The National Home for Disabled Volunteer Soldiers (NHDVS) was made possible by congressional legislation signed by President Abraham Lincoln on March 3, 1865. The Central Branch was one of the original three branches that served the disabled Veterans of the Civil War. The Honorable Lewis B. Gunckel of Dayton, Ohio was Secretary of the Board of Managers. He was instrumental in the selection of Dayton as the site for the Central Branch. The immediate success of the Central Branch was very important because of setbacks at the Eastern Branch at Togus, Maine and the Northwestern Branch at Milwaukee, Wisconsin. It demonstrated to the Board of Managers and the Nation that the Federal government is capable of providing comprehensive care and rehabilitation to a large number of Veterans. It also demonstrated that the home like environment envisioned by the Board of Managers could be successfully worked out. The Central Branch became known as the Dayton Soldiers Home.
The Home was the forerunner to many of the Federal social programs existing today, as it provided for all the needs of a defined group of people. From the outset, Veterans were given a zest for life through healthful exercise, reading, music, and charming surroundings, and healthcare programs prepared them to re-enter society. The founders took great pride in establishing rehabilitative workshops during the first year of operation. The Veterans were taught a trade, or how to carry on a business, in order to become independent of the Soldiers Home. Other branches were to establish workshops later, but no branch matched the variety and success of the Dayton Soldiers Home. National focus was placed on the hospital, which opened in 1870 and was widely regarded as the best hospital in the United States at that time. National focus was also placed on the Home Church since it was the first permanent church constructed by the U.S. Government. The Grotto and gardens received national recognition for beauty. The campus became a popular tourist destination with accommodations that included a hotel and restaurant and attractions that included animal exhibits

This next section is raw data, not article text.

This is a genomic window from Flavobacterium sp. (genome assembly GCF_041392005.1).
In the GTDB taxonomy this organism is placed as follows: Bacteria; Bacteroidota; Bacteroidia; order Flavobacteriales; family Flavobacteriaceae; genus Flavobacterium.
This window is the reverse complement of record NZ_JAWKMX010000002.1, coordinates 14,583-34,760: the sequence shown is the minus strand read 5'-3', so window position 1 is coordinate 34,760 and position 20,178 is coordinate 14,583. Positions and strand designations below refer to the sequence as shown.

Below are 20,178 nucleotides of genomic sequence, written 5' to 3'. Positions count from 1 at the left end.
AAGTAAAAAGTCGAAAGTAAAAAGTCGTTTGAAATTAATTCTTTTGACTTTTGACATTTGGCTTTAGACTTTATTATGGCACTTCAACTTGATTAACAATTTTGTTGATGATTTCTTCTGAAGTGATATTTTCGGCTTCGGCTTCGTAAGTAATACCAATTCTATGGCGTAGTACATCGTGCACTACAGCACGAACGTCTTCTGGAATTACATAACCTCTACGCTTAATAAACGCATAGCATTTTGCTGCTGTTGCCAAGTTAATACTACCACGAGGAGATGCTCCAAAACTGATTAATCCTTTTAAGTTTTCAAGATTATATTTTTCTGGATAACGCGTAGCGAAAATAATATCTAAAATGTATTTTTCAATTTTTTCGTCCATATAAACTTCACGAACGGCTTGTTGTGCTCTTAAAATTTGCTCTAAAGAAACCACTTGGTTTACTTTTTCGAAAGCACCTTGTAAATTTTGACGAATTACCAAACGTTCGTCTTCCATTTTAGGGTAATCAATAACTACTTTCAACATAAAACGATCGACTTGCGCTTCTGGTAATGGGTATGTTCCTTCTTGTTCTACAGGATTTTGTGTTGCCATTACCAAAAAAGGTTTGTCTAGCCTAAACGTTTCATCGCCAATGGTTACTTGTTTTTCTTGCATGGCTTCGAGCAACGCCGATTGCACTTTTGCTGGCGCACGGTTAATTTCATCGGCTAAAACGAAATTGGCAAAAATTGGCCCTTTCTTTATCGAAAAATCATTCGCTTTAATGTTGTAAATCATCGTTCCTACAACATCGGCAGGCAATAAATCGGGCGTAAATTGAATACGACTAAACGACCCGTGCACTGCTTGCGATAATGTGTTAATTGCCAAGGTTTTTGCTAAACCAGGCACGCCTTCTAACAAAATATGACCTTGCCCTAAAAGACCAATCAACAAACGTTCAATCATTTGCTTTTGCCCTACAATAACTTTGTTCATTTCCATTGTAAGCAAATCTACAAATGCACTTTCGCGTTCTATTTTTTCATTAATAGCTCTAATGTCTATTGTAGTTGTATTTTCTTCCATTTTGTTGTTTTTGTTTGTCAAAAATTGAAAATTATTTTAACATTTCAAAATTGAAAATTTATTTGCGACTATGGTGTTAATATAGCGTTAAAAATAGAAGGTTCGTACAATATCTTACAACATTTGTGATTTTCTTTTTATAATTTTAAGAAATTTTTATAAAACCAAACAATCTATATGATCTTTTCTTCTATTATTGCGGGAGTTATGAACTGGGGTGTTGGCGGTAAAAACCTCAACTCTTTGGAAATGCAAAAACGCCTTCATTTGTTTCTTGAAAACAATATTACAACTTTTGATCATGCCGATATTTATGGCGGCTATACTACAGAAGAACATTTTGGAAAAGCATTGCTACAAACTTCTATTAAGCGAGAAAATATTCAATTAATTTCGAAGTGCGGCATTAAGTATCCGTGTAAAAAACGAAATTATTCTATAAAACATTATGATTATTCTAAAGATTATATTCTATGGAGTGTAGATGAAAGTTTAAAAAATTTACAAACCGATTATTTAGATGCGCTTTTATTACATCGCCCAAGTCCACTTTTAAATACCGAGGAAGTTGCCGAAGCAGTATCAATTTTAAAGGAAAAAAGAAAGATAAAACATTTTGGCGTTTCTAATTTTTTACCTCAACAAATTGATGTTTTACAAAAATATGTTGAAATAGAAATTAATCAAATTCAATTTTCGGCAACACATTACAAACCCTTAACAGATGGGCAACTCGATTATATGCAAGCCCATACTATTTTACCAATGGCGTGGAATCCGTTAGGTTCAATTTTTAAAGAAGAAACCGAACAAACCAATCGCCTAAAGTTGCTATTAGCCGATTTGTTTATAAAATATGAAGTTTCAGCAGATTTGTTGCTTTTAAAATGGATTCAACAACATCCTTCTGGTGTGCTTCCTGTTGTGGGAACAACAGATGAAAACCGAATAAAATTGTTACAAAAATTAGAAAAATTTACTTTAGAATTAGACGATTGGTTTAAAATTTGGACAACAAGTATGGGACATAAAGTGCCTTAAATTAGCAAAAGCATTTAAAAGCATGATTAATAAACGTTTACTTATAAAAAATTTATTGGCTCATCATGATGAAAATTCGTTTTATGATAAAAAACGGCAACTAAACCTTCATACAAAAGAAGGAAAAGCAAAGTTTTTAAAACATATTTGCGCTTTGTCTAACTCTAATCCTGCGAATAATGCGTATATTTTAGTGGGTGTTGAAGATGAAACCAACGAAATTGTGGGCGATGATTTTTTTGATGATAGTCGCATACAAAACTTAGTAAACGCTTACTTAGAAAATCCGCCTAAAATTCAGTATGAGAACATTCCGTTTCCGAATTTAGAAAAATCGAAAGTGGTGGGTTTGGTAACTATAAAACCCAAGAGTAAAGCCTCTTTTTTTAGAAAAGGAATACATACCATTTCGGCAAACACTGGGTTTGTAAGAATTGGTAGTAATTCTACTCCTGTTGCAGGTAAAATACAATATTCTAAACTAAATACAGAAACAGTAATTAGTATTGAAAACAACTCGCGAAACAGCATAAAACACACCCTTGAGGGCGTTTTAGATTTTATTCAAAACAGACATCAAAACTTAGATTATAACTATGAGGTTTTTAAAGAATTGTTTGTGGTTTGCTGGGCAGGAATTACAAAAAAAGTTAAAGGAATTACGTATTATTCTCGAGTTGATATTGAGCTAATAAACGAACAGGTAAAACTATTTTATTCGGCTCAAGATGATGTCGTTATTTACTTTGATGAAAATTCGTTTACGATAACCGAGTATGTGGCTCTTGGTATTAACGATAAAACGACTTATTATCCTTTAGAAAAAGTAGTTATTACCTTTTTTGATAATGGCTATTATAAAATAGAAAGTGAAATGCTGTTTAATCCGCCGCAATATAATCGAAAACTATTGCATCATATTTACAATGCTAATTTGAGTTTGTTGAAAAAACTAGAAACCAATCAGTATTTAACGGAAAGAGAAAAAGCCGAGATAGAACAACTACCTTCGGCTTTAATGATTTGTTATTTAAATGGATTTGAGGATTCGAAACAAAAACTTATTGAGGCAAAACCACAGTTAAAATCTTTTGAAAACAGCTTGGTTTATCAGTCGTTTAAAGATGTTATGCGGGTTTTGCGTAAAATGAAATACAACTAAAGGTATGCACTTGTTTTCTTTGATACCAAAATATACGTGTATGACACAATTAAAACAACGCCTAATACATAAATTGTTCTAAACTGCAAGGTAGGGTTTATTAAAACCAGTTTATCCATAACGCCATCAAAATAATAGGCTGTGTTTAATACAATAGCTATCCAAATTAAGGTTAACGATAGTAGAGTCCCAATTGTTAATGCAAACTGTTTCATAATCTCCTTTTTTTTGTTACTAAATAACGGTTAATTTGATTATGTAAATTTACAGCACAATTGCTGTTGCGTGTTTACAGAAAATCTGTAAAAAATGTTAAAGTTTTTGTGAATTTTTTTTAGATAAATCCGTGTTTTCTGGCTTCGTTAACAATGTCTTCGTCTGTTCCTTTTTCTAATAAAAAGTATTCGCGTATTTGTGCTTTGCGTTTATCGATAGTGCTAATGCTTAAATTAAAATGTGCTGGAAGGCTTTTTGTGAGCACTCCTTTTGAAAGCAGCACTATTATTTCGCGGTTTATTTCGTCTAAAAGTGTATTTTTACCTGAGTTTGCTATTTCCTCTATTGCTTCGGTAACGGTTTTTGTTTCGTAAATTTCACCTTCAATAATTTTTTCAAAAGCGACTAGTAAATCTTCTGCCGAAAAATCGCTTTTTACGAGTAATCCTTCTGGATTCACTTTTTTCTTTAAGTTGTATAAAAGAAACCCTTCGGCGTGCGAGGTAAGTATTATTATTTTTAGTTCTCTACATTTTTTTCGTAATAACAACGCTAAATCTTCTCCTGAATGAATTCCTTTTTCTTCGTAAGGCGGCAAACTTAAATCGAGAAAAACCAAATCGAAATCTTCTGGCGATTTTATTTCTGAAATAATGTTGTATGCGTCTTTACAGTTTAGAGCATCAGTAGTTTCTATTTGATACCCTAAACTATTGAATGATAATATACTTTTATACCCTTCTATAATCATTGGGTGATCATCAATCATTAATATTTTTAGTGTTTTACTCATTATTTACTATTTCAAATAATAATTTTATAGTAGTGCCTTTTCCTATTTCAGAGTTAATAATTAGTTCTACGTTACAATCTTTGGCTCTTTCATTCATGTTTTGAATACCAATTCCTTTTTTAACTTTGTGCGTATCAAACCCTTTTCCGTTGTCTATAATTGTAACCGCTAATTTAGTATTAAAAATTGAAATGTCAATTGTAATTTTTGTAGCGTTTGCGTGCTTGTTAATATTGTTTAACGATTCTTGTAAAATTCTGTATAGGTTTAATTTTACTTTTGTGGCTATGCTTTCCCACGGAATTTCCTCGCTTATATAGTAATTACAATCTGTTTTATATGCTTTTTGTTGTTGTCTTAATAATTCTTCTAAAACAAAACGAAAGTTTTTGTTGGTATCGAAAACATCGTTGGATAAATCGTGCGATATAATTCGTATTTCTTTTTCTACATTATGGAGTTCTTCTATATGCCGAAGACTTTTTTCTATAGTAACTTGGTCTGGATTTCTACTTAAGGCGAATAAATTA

The central role continued from its early years as the "Mother Home" through 1930, at which time the Veterans Administration was formed. As healthcare technology advanced, the focus shifted away from providing a home like environment to become a modern healthcare facility. The Dayton VA Medical Center and the Department of Veterans Affairs continue to reflect the desires of a grateful Nation to care for the men and women who have defended our country.